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What Are the Different Types of Kidnapping Charges?

In the U.S. a first-degree felony is the charge for kidnapping a child under the age of 13.
Life in prison is a possible sentence for a kidnapper who abuses a victim.
Kidnapping is usually classified as a felony offense in the United States.
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  • Written By: Lori Smith
  • Edited By: Michelle Arevalo
  • Last Modified Date: 14 September 2014
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Kidnapping charges result from the unlawful confinement of a person taken against his or her will, often by force. It is a crime that is usually classified as a felony offense in the United States. The severity of the punishment depends on the circumstances surrounding the crime. Stiffer penalties can be imposed when the victim is a minor, elderly, or otherwise incapacitated. If the kidnapped individual was abused, exploited, terrorized, injured, or killed, the criminal charges can result in a life sentence in prison. In some jurisdictions, the punishment may be death.

In the U.S., a person who kidnaps a child under the age of 13 years can usually be charged with a first degree felony, if there are aggravating circumstances associated with the crime. Sometimes, an offender will use the child as leverage to collect ransom money from a wealthy family. Other times, he or she may exploit the child, terrorize, or abuse him or her. It is a serious crime that can be punishable by up to life imprisonment.

Other types of kidnapping charges include false imprisonment. Regardless of the person's age, restraining someone without his or her consent is against the law. An offender is usually not allowed to use the defense that an underage child went willingly, even if that was the case. This is because a child younger than 13 is not of legal age to consent.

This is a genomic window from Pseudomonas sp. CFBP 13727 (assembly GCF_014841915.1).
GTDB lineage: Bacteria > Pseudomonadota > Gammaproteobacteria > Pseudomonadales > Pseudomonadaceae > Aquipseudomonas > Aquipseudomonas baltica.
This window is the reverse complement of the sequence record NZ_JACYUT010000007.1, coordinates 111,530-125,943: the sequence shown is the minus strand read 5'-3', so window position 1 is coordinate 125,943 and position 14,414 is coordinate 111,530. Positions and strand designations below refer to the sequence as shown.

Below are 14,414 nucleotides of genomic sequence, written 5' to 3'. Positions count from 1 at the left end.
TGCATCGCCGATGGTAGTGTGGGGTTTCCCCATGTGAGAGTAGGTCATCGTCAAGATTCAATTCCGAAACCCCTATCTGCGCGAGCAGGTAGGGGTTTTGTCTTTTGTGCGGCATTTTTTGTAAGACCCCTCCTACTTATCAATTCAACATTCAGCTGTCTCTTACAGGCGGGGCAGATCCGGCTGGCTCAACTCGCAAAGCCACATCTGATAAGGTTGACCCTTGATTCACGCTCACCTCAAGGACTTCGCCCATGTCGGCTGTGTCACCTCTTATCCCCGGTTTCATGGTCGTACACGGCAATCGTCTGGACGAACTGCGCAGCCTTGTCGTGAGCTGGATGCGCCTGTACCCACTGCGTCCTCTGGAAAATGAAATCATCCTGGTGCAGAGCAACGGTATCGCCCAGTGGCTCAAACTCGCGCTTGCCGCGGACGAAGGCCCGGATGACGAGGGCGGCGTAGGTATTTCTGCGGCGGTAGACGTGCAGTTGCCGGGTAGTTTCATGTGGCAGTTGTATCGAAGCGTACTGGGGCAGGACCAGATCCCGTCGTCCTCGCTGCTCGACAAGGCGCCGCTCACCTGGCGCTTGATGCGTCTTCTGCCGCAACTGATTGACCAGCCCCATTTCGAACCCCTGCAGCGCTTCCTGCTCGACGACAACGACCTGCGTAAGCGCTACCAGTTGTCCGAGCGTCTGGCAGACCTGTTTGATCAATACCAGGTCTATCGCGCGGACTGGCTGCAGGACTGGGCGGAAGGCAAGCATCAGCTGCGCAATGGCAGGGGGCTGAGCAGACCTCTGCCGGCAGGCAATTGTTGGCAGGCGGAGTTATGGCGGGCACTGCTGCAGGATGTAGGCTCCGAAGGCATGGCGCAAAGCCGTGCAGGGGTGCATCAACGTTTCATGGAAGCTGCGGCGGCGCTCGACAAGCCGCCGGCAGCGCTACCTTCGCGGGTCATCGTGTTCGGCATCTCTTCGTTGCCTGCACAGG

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If a parent or guardian does not give permission for the confinement, the offender can be arrested for kidnapping charges. It is a serious crime with major consequences. If the defendant is found guilty of false imprisonment while committing other offenses — such as lewd and lascivious behavior, sexual battery, or child abuse — the penalty can be exponentially worse.

Parental kidnapping charges can result from the act of one parent taking his or her own child for the purpose of escaping, or hurting, the other parent. In some cases, a parent may be abusive. He or she may abduct the child to cause further harm. Sometimes, this occurs in the midst of a divorce, when a spouse is acting spitefully.

In the pursuit of purposely hurting the other emotionally, a parent may unlawfully remove the child from the other parent’s custody. In some cases, the parent removes the child from the family home for the purpose of hiding out in another jurisdiction. It also sometimes happens when a parent is upset about a family court judgment that is not in his or her favor.

On the other hand, a battered spouse may abduct his or her child to run away from the parent who is causing them harm. When this occurs, it is usually a battered victim who tries to escape an abusive family situation. In the U.S., there are certain laws designed to protect battered individuals, however. Contacting authorities and alerting them to the situation shortly after the incident is usually required to avoid prosecution for kidnapping charges. The child's willingness to flee is considered implied consent when the purpose is to remove the child from imminent danger.

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